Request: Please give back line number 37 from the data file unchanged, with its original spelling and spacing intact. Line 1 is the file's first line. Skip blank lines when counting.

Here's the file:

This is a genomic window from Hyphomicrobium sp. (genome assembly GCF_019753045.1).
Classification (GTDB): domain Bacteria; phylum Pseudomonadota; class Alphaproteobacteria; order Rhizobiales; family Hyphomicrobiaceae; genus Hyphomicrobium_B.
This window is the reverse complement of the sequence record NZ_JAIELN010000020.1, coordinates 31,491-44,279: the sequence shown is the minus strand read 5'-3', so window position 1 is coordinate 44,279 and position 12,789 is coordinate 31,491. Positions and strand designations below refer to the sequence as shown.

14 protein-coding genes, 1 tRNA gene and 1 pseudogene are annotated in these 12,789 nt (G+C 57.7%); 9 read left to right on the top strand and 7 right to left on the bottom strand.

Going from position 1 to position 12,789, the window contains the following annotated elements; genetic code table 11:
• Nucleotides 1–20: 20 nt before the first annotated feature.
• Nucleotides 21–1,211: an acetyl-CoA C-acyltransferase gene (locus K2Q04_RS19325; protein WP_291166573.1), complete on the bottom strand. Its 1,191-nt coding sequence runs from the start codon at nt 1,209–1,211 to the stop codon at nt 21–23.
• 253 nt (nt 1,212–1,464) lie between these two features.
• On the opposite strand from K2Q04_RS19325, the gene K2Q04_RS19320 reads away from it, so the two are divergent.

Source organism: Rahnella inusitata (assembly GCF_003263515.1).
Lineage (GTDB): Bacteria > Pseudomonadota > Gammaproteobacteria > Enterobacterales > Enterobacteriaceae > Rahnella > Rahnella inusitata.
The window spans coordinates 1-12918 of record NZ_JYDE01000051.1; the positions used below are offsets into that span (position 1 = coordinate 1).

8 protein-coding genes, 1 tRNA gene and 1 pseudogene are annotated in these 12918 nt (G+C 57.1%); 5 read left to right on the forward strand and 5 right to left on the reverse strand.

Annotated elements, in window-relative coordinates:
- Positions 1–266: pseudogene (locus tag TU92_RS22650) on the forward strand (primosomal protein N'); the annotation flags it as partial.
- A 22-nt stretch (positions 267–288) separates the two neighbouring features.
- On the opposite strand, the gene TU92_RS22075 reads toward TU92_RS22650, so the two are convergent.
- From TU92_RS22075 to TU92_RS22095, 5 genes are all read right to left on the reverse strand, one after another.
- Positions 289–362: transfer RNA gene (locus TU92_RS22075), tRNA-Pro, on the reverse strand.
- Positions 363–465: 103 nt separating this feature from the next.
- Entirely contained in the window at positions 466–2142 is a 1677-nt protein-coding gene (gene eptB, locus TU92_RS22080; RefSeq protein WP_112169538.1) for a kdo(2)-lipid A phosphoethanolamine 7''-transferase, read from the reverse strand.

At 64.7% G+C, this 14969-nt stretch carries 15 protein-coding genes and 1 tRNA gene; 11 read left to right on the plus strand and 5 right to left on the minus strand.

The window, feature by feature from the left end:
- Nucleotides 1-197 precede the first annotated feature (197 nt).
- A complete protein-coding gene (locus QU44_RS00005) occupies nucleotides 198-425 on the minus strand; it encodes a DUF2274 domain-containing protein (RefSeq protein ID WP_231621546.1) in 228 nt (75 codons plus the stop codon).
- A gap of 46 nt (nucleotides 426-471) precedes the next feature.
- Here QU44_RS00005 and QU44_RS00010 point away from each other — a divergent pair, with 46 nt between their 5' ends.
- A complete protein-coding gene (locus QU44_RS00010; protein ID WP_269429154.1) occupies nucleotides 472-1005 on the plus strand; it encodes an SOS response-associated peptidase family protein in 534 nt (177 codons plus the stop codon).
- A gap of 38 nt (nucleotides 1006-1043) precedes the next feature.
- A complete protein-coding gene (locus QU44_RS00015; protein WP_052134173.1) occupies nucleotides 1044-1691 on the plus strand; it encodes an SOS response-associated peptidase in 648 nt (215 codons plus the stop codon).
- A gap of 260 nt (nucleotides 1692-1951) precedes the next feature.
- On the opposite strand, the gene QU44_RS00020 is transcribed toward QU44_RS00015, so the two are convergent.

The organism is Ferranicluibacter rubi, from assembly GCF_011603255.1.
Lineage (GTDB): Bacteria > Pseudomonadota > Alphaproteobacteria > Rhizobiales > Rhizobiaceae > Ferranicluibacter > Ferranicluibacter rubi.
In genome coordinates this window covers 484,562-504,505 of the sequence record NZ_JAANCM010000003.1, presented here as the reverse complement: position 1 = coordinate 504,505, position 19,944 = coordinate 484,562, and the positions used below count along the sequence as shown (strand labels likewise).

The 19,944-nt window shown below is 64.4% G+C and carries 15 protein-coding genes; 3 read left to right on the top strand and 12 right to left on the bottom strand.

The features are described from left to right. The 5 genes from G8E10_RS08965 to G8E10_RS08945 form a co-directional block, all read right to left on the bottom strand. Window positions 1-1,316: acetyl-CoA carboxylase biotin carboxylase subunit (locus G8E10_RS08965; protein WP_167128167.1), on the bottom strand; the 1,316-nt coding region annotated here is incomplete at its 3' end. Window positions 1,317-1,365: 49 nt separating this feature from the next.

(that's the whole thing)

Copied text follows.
The features are described from left to right. The 5 genes from G8E10_RS08965 to G8E10_RS08945 form a co-directional block, all read right to left on the bottom strand. Window positions 1-1,316: acetyl-CoA carboxylase biotin carboxylase subunit (locus G8E10_RS08965; protein WP_167128167.1), on the bottom strand; the 1,316-nt coding region annotated here is incomplete at its 3' end. Window positions 1,317-1,365: 49 nt separating this feature from the next.